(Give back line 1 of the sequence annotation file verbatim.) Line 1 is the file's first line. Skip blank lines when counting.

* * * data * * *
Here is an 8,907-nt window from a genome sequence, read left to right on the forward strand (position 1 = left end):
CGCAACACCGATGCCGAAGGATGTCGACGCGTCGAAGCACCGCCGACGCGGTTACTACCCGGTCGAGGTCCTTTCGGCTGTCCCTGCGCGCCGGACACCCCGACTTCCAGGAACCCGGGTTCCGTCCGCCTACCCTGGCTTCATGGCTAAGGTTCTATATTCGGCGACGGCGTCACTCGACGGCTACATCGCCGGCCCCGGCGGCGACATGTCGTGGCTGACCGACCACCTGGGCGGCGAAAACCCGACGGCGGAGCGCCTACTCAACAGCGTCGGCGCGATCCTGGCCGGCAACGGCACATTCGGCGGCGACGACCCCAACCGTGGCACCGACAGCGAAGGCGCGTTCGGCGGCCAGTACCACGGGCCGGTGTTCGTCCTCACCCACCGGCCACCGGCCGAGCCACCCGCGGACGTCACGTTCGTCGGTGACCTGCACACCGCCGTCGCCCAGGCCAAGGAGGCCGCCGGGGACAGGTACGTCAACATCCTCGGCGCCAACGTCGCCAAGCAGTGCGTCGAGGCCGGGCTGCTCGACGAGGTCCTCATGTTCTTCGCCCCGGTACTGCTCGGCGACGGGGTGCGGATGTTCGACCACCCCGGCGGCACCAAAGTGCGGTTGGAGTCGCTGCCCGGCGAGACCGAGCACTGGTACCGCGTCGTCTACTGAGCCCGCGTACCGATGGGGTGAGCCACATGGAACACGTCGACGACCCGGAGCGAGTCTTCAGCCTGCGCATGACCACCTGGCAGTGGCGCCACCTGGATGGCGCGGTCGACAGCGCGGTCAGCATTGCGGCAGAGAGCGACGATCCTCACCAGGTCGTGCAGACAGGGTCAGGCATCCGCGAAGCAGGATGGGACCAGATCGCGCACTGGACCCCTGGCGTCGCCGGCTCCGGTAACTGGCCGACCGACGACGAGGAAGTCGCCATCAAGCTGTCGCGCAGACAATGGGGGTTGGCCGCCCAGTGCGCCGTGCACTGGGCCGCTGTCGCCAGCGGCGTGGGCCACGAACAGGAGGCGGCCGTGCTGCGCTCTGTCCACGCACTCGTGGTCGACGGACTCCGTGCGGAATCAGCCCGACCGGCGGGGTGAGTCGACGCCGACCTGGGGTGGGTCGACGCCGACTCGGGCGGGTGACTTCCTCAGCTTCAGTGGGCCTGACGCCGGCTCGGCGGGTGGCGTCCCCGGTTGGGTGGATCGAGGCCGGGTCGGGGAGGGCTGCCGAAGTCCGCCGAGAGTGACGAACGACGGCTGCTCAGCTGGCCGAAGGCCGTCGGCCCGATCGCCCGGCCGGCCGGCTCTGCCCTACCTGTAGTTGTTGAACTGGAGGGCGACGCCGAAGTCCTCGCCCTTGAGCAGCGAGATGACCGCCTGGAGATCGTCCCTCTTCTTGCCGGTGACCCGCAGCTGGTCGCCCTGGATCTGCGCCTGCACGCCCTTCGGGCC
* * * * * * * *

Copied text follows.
Here is an 8,907-nt window from a genome sequence, read left to right on the forward strand (position 1 = left end):